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ADHD in Children Health Center

Choosing the Right ADHD Medication for Your Child

You have many options in types of medications, doses and treatment strategies.
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These stimulants are generally considered safe medications with few side effects, the AAP states in its guidelines. The side effects occur early in treatment and tend to be mild and short-lived. The most common are: decreased appetite, stomachache or headache, difficulty falling asleep, jitteriness, or social withdrawal. Most of these symptoms can be successfully reduced by adjusting the dosage or the time of day the child takes medication. From 15% to 30% of children develop tics while taking stimulants. This is a short-term side effect that goes away when the child stops taking stimulants.

Perhaps the biggest advance in ADHD stimulants is that newer versions are available in long-acting form. Here, briefly, are the pros and cons of various forms of stimulants:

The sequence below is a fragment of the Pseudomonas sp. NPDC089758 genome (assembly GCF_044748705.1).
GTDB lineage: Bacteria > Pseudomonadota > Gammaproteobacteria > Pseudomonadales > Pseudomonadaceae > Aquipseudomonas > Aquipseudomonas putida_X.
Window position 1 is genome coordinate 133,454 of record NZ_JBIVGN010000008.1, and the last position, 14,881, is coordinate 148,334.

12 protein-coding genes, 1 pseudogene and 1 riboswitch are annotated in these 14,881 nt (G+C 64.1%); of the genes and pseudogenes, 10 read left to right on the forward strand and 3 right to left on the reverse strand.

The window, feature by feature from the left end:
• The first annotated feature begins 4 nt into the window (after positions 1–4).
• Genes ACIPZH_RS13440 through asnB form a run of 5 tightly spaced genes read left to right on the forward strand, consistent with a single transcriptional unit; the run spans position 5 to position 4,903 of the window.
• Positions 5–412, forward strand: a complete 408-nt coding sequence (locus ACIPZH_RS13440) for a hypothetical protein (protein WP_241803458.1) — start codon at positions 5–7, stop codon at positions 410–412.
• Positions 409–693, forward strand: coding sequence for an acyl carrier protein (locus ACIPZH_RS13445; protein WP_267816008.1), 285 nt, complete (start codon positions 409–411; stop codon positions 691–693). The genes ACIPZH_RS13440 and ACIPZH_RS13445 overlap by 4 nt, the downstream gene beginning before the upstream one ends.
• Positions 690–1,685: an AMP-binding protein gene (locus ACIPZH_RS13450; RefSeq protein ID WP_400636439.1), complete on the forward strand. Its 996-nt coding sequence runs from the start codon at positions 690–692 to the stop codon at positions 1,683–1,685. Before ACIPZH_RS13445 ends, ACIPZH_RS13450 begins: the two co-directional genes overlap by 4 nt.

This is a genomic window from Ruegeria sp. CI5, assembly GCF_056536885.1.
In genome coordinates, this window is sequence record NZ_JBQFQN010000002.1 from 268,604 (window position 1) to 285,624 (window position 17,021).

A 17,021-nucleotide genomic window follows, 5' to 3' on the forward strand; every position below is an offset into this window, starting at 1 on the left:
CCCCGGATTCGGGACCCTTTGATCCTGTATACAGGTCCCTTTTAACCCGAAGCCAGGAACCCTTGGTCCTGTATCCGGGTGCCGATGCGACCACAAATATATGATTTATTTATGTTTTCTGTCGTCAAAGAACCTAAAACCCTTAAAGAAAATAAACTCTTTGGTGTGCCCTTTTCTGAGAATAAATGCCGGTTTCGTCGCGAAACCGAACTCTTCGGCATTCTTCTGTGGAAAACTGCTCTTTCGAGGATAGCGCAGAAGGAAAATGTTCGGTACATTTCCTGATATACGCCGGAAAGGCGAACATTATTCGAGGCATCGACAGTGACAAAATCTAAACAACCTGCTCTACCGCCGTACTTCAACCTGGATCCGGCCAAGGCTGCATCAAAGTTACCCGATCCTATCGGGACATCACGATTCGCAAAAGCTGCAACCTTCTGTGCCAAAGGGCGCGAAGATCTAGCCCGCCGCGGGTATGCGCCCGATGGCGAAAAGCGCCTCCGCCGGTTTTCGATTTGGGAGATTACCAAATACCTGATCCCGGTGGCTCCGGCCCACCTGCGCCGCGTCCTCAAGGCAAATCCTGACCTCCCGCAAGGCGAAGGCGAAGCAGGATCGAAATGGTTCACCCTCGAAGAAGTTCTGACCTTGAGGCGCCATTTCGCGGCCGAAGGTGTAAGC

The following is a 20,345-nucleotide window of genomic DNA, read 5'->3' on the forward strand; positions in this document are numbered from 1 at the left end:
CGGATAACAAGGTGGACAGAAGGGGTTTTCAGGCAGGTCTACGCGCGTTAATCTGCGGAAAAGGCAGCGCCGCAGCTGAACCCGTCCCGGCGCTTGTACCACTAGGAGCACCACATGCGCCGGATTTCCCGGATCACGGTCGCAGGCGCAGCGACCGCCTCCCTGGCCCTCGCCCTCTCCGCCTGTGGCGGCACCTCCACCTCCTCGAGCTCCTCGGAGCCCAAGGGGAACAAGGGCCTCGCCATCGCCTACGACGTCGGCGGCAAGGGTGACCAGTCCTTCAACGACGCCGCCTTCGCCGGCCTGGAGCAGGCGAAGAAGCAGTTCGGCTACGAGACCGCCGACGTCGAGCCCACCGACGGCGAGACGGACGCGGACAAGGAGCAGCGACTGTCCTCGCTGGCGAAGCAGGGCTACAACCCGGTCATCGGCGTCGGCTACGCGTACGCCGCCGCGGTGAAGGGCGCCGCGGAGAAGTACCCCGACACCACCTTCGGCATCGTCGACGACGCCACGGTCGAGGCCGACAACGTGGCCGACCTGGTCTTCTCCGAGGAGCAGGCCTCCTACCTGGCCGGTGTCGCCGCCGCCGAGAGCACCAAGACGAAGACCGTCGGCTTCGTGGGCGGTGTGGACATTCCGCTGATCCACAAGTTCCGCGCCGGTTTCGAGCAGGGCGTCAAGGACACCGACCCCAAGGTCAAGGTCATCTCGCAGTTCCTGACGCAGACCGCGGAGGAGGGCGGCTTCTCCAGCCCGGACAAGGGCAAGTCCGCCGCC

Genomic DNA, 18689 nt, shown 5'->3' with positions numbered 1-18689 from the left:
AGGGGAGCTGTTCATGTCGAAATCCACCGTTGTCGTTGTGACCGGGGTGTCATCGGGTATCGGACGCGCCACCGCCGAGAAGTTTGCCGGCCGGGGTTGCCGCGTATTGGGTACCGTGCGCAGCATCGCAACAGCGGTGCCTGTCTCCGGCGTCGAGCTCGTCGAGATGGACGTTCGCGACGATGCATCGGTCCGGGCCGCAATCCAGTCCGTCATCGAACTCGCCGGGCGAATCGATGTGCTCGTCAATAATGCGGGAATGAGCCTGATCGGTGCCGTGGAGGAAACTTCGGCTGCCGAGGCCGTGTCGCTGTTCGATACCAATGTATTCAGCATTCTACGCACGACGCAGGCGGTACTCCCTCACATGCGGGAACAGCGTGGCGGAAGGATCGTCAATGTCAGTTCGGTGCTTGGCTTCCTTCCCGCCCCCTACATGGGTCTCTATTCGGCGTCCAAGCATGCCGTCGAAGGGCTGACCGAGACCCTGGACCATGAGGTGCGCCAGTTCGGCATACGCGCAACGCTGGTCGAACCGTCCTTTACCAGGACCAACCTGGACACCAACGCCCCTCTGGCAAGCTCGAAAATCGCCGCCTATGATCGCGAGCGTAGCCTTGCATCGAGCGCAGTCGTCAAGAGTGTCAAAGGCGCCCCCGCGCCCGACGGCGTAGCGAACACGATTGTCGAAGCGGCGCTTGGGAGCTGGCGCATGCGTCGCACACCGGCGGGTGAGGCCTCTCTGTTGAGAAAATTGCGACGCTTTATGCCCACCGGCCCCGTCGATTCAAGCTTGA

Long-Acting Stimulants

  Adderall XR amphetamine 10-12 hours
  Concerta methylphenidate 10-12 hours
  Dexedrine spansule amphetamine 8-10 hours
  Methylin ER methylphenidate 6-8 hours
  Metadate ER methylphenidate 6-8 hours
  Metadate CD methylphenidate 8 hours
  Ritalin SR methylphenidate 6-8 hours
  Ritalin LA methylphenidate 8 hours

Because the effects of some of these drugs can last up to 10 or 12 hours, a child can take one pill in the morning, and not worry about taking another at school. Longer-acting stimulants may also help children get through after-school activities. Some children, however, may need a second dose or a shorter-acting form of a different drug if afternoons and evenings are challenging.

Short-Acting Stimulants:

  Ritalin amphetamine 3-4 hours
  Focalin amphetamine 3-4 hours
  Adderall amphetamine 4-5 hours
  Dexedrine amphetamine 4-5 hours
  Dextrostat amphetamine 4-5 hours

These are usually taken at three- to four-hour intervals -- usually about 30 minutes before the earlier dose wears off. This means that children have to take the pills at school, either at lunchtime or another time during the day. At some schools, this is not always easy to coordinate. Often there is not a school nurse on site to give the medication, and children are not allowed to keep their own pills.

But short-acting drugs do help control many children's ADHD symptoms. Often, children might take a short-acting stimulant in the afternoon -- after the longer-acting stimulant wears off - so they can participate in after-school activities or have quieter evenings at home.

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